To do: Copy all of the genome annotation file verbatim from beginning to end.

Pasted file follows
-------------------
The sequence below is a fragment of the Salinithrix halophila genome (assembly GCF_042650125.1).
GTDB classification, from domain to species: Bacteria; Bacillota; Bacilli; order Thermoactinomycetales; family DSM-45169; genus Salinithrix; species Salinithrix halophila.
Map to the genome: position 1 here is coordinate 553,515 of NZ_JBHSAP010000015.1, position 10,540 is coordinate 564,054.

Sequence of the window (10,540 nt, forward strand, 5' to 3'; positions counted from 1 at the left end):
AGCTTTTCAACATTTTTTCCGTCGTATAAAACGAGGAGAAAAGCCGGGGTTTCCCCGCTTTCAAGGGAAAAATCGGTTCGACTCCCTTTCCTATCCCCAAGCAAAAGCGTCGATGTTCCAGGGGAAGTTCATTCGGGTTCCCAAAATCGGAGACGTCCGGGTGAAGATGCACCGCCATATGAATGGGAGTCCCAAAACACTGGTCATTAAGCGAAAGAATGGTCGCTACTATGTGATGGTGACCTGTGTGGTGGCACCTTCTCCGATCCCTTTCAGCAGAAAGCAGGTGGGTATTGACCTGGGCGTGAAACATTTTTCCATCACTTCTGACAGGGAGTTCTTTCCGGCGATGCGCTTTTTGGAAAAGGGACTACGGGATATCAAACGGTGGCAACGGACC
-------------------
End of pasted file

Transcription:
The sequence below is a fragment of the Salinithrix halophila genome (assembly GCF_042650125.1).
GTDB classification, from domain to species: Bacteria; Bacillota; Bacilli; order Thermoactinomycetales; family DSM-45169; genus Salinithrix; species Salinithrix halophila.
Map to the genome: position 1 here is coordinate 553,515 of NZ_JBHSAP010000015.1, position 10,540 is coordinate 564,054.

Sequence of the window (10,540 nt, forward strand, 5' to 3'; positions counted from 1 at the left end):
AGCTTTTCAACATTTTTTCCGTCGTATAAAACGAGGAGAAAAGCCGGGGTTTCCCCGCTTTCAAGGGAAAAATCGGTTCGACTCCCTTTCCTATCCCCAAGCAAAAGCGTCGATGTTCCAGGGGAAGTTCATTCGGGTTCCCAAAATCGGAGACGTCCGGGTGAAGATGCACCGCCATATGAATGGGAGTCCCAAAACACTGGTCATTAAGCGAAAGAATGGTCGCTACTATGTGATGGTGACCTGTGTGGTGGCACCTTCTCCGATCCCTTTCAGCAGAAAGCAGGTGGGTATTGACCTGGGCGTGAAACATTTTTCCATCACTTCTGACAGGGAGTTCTTTCCGGCGATGCGCTTTTTGGAAAAGGGACTACGGGATATCAAACGGTGGCAACGGACC